In episode #16 of the In The Tank Podcast, Hosts Donny Kendal and John Nothdurft discuss several stories. This weekly podcast features (as always) interviews, debates, roundtable discussions, stories, and light-hearted segments on a variety of topics on the latest news. The show is available for download as part of the Heartland Daily Podcast every Friday.
Tagged: fossil fuels
In today’s edition of The Heartland Daily Podcast, Rachelle Peterson, Director of Research Projects at the National Association of Scholars (NAS), joins H. Sterling Burnett, managing editor of Environment & Climate News to discuss the divest movement on college campuses.
Even after the latest Paris massacres – and previous radical Islamist atrocities in the USA, France, Britain, Canada, Spain, India, Iraq, Syria, Nigeria and elsewhere – politicians absurdly say hypothetical manmade global warming is the greatest threat facing humanity. In reality, fossil fuel contributions to climate change pose few dangers to people or planet, and winters kill 20 times more people than hot weather.
Campaigning in San Francisco during the Democrat Party primaries in January 2008, Presidential Candidate Obama told the San Francisco Chronicle editorial board, “So if somebody wants to build a coal-powered plant they can; it’s just that it will bankrupt them because they’re going to be charged a huge sum for all that greenhouse gas that’s being emitted.” Carbon dioxide from burning coal, and other fossil fuels, is falsely claimed to cause catastrophic climate change (global warming).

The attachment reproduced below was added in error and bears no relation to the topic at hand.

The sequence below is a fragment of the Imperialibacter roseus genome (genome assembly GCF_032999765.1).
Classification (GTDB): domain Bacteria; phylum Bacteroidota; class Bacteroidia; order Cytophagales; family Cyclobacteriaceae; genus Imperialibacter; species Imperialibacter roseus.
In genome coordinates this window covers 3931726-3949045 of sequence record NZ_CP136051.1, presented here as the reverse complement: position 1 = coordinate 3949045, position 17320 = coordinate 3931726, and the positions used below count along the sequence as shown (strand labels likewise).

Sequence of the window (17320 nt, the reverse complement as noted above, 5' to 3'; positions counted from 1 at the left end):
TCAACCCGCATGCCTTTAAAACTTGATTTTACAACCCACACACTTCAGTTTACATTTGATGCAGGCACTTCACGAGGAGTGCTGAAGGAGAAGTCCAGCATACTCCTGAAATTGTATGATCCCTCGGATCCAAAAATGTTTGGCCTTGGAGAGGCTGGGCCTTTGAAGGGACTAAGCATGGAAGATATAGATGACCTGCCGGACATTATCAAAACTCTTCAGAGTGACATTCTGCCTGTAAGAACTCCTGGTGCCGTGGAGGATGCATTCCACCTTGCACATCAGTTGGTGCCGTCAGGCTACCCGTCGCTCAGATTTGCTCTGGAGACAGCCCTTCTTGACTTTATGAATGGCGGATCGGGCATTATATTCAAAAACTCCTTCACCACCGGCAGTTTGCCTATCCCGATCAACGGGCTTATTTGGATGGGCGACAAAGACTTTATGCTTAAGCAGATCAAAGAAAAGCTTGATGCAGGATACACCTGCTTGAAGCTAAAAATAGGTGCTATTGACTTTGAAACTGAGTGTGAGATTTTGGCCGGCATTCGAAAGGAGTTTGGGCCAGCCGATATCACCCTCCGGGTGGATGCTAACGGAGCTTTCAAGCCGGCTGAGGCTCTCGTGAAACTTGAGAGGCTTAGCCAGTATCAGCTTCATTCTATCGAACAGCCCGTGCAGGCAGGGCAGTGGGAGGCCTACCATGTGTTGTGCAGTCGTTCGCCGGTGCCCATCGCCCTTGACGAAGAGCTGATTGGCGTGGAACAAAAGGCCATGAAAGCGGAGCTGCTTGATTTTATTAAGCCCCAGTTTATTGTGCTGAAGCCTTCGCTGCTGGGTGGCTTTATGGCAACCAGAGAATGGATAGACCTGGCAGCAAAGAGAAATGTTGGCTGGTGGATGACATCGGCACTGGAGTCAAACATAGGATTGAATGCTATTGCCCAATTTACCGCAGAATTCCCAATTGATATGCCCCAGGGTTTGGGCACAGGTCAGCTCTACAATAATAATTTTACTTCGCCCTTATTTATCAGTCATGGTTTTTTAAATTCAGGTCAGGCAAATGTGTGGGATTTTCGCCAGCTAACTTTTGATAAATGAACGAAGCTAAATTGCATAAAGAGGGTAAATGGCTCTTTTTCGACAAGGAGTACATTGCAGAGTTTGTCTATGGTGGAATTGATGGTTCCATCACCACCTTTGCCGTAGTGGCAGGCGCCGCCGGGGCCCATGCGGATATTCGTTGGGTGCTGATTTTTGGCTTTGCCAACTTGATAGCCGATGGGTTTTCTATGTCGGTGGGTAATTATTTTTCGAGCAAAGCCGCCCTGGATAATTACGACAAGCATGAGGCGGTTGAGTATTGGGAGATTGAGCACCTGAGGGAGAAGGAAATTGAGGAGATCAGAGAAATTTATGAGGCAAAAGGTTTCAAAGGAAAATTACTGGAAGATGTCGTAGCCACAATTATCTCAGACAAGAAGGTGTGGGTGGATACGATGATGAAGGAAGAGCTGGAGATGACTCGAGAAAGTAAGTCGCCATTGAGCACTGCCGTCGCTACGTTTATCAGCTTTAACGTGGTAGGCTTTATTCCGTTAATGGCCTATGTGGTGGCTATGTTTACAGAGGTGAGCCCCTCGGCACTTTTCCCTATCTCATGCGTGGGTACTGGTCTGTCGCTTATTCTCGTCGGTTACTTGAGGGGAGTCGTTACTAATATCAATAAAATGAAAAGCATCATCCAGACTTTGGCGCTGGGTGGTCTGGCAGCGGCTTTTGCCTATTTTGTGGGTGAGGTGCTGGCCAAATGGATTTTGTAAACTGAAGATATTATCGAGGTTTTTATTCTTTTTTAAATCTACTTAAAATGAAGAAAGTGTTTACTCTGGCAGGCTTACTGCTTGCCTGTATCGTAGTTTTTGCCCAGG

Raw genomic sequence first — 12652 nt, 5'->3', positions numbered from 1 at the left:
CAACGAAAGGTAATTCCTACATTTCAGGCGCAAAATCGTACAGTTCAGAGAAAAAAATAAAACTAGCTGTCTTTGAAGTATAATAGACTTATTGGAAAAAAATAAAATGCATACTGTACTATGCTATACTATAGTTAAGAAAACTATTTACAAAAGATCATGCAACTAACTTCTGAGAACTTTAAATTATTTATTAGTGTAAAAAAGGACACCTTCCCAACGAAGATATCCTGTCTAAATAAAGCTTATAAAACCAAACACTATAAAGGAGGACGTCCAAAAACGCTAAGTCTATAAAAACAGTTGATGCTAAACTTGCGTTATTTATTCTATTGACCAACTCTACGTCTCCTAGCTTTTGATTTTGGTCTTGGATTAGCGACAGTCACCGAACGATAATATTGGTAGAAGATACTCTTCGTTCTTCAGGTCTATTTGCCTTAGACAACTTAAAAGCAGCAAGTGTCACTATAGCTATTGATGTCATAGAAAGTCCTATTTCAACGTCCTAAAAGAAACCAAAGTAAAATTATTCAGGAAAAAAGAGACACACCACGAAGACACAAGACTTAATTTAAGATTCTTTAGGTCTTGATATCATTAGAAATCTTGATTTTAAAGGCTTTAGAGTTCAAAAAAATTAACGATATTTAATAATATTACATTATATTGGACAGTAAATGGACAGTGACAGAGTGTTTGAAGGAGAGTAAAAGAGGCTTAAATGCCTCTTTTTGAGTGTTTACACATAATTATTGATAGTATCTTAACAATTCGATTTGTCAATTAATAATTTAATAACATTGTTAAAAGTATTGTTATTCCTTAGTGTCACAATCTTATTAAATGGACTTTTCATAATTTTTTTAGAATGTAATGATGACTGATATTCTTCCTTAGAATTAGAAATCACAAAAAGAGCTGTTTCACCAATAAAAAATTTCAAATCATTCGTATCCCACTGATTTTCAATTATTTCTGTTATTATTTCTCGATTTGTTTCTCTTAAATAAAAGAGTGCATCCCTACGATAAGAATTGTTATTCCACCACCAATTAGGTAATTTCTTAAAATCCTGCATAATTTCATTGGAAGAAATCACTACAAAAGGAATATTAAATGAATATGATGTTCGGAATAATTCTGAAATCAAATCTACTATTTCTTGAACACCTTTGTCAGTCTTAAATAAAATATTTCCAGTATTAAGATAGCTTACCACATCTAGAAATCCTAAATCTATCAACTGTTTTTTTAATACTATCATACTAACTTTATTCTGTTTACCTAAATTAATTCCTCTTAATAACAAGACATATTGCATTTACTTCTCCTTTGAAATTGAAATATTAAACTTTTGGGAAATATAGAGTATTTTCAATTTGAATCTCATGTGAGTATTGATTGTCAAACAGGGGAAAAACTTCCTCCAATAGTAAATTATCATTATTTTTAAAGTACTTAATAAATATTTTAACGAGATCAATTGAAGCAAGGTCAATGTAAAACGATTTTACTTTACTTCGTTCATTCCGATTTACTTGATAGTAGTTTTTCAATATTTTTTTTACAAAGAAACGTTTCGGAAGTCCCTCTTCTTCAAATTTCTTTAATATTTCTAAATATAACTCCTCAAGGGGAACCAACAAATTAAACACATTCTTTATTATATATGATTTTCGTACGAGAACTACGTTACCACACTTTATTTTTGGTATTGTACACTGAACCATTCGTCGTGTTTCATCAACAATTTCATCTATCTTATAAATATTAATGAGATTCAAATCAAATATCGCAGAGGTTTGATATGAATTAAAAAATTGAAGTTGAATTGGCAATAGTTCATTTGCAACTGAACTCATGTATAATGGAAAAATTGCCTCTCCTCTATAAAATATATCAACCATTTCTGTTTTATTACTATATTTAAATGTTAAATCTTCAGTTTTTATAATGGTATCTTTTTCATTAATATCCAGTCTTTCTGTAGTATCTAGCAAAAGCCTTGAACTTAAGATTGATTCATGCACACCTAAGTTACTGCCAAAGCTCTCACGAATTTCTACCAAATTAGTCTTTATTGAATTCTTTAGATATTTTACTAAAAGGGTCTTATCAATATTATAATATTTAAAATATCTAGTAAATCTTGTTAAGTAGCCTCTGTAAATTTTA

For the first time, “Catholic leaders representing all regional and national bishops conferences” have come together in a “joint appeal.” According to reporting in the New York Times, Cardinal Oswald Gracias, archbishop of Mumbai, India, called the October 26 meeting at the Vatican a “historic occasion.”
Giant technology companies who deliver much of their services via “cloud” computing – such as Apple, Google, and Facebook – have claimed for years that they generate the massive amounts of electricity they need from renewable sources, despite their obvious dependence on fossil fuels.
The climate treaty under negotiation is like a vampire from a bad old horror film. Every time you think it’s dead, it rises from the grave. This vampire is not sucking blood, but money and resources from taxpayers and needy people around the world. It’s time to put a stake through its heart and cut off the head of this climate-treaty monstrosity once and for all.
Despite the fact that the science doesn’t support the thesis, opponents of oil-and-gas extraction, like Maddow, have long claimed that the process of hydraulic fracturing is the cause of the earthquakes. Earthworks calls them “frackquakes” because the quakes, the organization says, are “fracking triggered earthquakes.”
The world has changed. Although few yet understand it, the revolution in the production of oil and natural gas from shale has altered the course of global energy, affecting most of the world’s people. This is not a short-term event. Citizens, industries and nations will be impacted for decades to come.
Losing the climate science battle, climate alarmists want government to silence skeptics. They haven’t employed the thumb screws, rack or auto-da-fe that churches and states once used to interrogate, silence and eliminate heretics and witches. However, global warming alarmists are well practiced in the modern equivalents, to protect their $1.5-trillion Climate Crisis Industry.